Bhai Gurdas (Punjabi: ਭਾਈ ਗੁਰਦਾਸ; 1559 – August 25, 1637) was an influential Sikh figure, writer, historian and preacher. He was one of the original scribes of the Adi Granth and later served as the first Jathedar of the Akal Takht.[1]

Bhai Sahib
Bhai Gurdas Jee
ਭਾਈ ਸਾਹਿਬ
ਭਾਈ ਗੁਰਦਾਸ
Honorable Jathedar
1st Jathedar of Akal Takht
In office
Preceded byPosition Established
Succeeded byMani Singh
Personal details
Gurdas Bhalla

Basarke Gillan, Amritsar, the Punjab
DiedSeptember 23, 1637(1637-09-23) (aged 77–78)
Goindwal, Tarn Taran, the Punjab
  • Ishar Das (father)
  • Jivani (mother)
Known forTranscribing the Adi Granth
Vaaran Bhai Gurdas

Early lifeEdit

Bhai Gurdas ji was born in 1551 at Basarke Gillan, a small village in the Punjab. He was the only child of Bhai Ishar Das ji, first cousin of Guru Amar Das ji, and Mata Jivani. Bhai Gurdas ji was near 3 years of age when his mother died.[2][3]

After being orphaned at the age of 12, he was adopted by Guru Amar Das ji. Bhai Gurdas Ji learned Sanskrit, Braj Bhasha, Persian and Punjabi and eventually began preaching. He spent his early years at Goindval and Sultanpur Lodhi. At Goindval, Gurdas listened and obtained knowledge from scholars and swamis that continuously visited the town while traversing the Delhi-Lahore road. He later moved to Varanasi, where he studied Sanskrit and Hindu scriptures. After Guru Amar Das ji left for his heavenly abode, his successor Guru Ram Das ji, assigned Bhai Gurdas Ji as a Sikh missionary to Agra.

Later lifeEdit

In 1577, Bhai Gurdas contributed his labour to excavating the Sarovar at Darbar Sahib. Twenty years later, he went on an expedition to Kartarpur and recited many of the early hymns to Emperor Akbar. Akbar was impressed by their spiritual content and was satisfied they had no anti-Muslim tone.[2]

After Dhan Dhan Shri Guru Ram Das Ji left the world, Bhai Gurdas Ji formed a close relationship with the fifth Guru, Guru Arjan. The Guru had great respect for him, and regarded him as his maternal uncle ("mama"). Gurdas led a group of Sikhs to Gwalior, where the Mughal emperor Jahangir, jealous of the popularity of Sikhism, had imprisoned Guru Hargobind.[2] After that, Gurdas was sent to Kabul, Kashmir, Rajasthan, and Varanasi again to preach Sikhism. He even went to Sri Lanka, preaching the name of the Guru among the masses and showing them the true way of life.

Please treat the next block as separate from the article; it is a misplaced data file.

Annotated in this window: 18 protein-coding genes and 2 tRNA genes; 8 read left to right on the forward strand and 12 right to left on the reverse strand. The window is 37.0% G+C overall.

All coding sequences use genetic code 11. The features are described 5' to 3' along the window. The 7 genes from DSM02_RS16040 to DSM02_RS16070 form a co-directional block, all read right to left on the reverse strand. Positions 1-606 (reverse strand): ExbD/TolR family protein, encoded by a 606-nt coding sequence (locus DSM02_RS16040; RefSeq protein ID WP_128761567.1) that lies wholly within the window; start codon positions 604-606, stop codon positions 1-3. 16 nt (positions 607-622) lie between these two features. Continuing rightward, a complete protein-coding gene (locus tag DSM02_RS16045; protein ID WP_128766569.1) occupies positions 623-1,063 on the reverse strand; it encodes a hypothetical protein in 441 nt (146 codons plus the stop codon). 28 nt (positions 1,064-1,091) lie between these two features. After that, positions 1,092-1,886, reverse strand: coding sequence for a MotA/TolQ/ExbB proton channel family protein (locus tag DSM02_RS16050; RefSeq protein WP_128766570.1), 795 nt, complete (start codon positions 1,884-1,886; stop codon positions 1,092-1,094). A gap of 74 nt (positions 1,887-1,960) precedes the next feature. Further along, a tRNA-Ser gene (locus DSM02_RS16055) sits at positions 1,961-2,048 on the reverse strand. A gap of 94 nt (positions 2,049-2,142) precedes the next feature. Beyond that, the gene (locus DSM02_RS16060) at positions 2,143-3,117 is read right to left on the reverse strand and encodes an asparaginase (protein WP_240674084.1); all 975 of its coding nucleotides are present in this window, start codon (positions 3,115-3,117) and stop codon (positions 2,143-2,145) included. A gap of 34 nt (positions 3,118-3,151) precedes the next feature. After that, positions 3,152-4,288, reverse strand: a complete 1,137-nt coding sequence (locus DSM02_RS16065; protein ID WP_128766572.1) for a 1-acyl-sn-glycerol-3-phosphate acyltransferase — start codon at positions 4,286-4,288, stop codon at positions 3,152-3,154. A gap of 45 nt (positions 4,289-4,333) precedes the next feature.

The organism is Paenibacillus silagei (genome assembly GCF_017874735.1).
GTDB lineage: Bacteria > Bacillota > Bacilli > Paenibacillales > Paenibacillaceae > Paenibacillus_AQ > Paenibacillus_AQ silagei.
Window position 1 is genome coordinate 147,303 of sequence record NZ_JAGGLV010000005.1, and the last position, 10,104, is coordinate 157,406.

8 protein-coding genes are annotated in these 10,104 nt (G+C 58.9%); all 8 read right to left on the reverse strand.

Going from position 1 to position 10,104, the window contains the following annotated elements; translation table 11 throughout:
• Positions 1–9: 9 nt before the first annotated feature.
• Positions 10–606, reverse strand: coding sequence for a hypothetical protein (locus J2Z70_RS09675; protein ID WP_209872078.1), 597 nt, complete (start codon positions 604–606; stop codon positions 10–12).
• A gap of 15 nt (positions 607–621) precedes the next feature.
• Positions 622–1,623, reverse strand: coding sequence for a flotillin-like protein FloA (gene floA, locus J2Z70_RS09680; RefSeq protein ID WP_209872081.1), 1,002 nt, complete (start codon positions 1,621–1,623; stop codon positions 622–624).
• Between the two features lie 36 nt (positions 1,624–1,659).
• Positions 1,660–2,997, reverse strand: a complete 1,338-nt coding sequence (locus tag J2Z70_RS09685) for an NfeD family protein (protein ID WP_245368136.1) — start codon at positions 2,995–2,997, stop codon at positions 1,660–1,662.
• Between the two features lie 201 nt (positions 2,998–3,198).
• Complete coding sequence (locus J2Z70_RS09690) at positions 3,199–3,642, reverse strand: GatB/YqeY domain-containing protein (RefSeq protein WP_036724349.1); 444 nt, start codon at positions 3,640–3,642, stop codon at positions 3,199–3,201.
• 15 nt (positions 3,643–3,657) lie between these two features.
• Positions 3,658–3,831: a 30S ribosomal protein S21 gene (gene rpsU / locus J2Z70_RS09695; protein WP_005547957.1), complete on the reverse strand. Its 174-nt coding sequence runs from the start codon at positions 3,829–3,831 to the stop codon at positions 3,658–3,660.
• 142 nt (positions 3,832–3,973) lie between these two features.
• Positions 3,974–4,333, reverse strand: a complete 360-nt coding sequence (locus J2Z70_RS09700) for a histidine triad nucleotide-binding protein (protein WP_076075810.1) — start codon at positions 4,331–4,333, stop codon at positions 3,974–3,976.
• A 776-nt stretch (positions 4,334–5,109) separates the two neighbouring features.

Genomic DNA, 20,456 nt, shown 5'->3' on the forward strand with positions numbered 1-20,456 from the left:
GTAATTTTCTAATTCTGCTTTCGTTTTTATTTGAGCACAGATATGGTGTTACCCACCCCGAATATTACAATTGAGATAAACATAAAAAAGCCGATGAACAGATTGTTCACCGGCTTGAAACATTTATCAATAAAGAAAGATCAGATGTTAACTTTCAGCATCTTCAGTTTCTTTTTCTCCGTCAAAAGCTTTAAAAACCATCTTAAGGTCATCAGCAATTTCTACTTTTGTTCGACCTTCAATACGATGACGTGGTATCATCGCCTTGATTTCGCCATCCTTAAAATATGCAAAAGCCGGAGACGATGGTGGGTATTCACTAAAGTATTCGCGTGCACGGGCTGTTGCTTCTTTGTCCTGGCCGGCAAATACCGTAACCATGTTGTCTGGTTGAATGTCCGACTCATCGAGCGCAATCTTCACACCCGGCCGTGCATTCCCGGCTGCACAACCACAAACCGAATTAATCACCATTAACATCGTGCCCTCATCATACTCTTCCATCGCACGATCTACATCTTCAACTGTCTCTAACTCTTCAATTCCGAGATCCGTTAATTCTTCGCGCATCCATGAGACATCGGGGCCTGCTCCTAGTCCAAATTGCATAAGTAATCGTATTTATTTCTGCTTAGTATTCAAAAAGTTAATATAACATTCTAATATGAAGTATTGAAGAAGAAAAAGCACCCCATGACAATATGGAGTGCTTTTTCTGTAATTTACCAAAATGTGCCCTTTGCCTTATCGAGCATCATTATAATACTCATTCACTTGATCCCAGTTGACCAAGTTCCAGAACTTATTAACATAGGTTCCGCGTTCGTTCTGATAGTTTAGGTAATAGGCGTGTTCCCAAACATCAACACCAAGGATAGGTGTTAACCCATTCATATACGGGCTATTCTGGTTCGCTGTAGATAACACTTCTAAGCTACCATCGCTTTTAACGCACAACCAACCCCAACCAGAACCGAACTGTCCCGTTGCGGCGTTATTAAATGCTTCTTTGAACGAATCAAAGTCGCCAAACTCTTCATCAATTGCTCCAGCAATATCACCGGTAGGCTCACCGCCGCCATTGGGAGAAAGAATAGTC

Literary worksEdit

Bhai Gurdas completed the Adi Granth in 1604. It took him nearly 19 years to scribe. He not only wrote the Adi Granth, as dictated by Guru Arjan, but also supervised four other scribes (Bhai Haria, Bhai Sant Das, Bhai Sukha and Bhai Manasa Ram) in the writing of various Sikh scriptures. His other works in Punjabi are collectively called Vaaran Bhai Gurdas.[2] Waheguru


Elevation as the first Jathedar of Akal TakhatEdit

The Akal Takht was revealed by Guru Hargobind Shahib Ji on 15 June 1606. The foundation stone of the building of the Akal Takht was laid down by Guru Hargobind himself. The rest of the structure was completed by Baba Buddha ji and Bhai Gurdas ji. No mason or any other person was permitted to participate in the construction of the structure. Guru Hargobind himself was the custodian of the Takht. On 31 December 1612, when Guru Hargobind Sahib was imprisoned at Gwalior Fort, he assigned Baba Buddha Ji to perform the services at Harmandir Sahib and Bhai Gurdas ji as the first Jathedar of Akal Takht.


He left his body for eternal abode on 25 August 1636 at Goindwal.[3] Guru Hargobind Sahib Ji personally performed the ceremonial service at his funeral.[1]

See alsoEdit


  1. ^ a b Saints -
  2. ^ a b c d Jaggi, Rattan Singh. "GURDĀS, BHĀĪ (1551-1636)". Encyclopaedia of Sikhism. Punjabi University Punjabi. Retrieved 25 August 2015.
  3. ^ a b Bhai GURDAS (1551-1636) Archived 13 January 2007 at the Wayback Machine -

External linksEdit